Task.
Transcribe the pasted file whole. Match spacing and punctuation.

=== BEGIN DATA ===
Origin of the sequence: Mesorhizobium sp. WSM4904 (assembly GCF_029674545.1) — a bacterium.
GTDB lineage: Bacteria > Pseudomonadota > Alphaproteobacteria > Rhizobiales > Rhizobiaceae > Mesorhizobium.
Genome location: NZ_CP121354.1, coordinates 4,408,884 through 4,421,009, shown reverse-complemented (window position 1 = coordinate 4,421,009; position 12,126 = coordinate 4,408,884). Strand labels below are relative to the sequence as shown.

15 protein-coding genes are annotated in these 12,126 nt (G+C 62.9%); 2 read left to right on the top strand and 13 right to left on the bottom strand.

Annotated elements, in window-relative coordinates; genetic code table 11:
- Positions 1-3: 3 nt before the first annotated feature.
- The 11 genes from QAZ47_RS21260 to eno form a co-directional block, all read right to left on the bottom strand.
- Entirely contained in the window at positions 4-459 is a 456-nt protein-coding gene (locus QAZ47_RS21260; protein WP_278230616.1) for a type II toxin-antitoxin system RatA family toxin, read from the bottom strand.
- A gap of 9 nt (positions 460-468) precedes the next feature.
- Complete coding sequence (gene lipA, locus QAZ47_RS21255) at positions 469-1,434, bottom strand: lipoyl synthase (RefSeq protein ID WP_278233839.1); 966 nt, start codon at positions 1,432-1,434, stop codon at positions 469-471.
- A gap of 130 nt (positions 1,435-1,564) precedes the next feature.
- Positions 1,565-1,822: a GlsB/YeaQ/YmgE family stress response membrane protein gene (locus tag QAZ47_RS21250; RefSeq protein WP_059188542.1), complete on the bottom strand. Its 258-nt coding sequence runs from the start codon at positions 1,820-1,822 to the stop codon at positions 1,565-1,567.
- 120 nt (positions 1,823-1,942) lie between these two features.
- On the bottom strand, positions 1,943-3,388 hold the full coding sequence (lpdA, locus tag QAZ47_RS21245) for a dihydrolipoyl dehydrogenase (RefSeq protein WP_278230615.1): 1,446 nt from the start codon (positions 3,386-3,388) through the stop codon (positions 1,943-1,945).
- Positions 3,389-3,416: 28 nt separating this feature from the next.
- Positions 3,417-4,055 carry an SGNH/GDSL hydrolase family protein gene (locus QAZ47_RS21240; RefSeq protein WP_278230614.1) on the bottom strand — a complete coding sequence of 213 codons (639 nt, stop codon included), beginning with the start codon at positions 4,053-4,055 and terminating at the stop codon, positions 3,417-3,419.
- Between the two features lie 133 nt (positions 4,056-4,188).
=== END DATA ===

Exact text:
Origin of the sequence: Mesorhizobium sp. WSM4904 (assembly GCF_029674545.1) — a bacterium.
GTDB lineage: Bacteria > Pseudomonadota > Alphaproteobacteria > Rhizobiales > Rhizobiaceae > Mesorhizobium.
Genome location: NZ_CP121354.1, coordinates 4,408,884 through 4,421,009, shown reverse-complemented (window position 1 = coordinate 4,421,009; position 12,126 = coordinate 4,408,884). Strand labels below are relative to the sequence as shown.

15 protein-coding genes are annotated in these 12,126 nt (G+C 62.9%); 2 read left to right on the top strand and 13 right to left on the bottom strand.

Annotated elements, in window-relative coordinates; genetic code table 11:
- Positions 1-3: 3 nt before the first annotated feature.
- The 11 genes from QAZ47_RS21260 to eno form a co-directional block, all read right to left on the bottom strand.
- Entirely contained in the window at positions 4-459 is a 456-nt protein-coding gene (locus QAZ47_RS21260; protein WP_278230616.1) for a type II toxin-antitoxin system RatA family toxin, read from the bottom strand.
- A gap of 9 nt (positions 460-468) precedes the next feature.
- Complete coding sequence (gene lipA, locus QAZ47_RS21255) at positions 469-1,434, bottom strand: lipoyl synthase (RefSeq protein ID WP_278233839.1); 966 nt, start codon at positions 1,432-1,434, stop codon at positions 469-471.
- A gap of 130 nt (positions 1,435-1,564) precedes the next feature.
- Positions 1,565-1,822: a GlsB/YeaQ/YmgE family stress response membrane protein gene (locus tag QAZ47_RS21250; RefSeq protein WP_059188542.1), complete on the bottom strand. Its 258-nt coding sequence runs from the start codon at positions 1,820-1,822 to the stop codon at positions 1,565-1,567.
- 120 nt (positions 1,823-1,942) lie between these two features.
- On the bottom strand, positions 1,943-3,388 hold the full coding sequence (lpdA, locus tag QAZ47_RS21245) for a dihydrolipoyl dehydrogenase (RefSeq protein WP_278230615.1): 1,446 nt from the start codon (positions 3,386-3,388) through the stop codon (positions 1,943-1,945).
- Positions 3,389-3,416: 28 nt separating this feature from the next.
- Positions 3,417-4,055 carry an SGNH/GDSL hydrolase family protein gene (locus QAZ47_RS21240; RefSeq protein WP_278230614.1) on the bottom strand — a complete coding sequence of 213 codons (639 nt, stop codon included), beginning with the start codon at positions 4,053-4,055 and terminating at the stop codon, positions 3,417-3,419.
- Between the two features lie 133 nt (positions 4,056-4,188).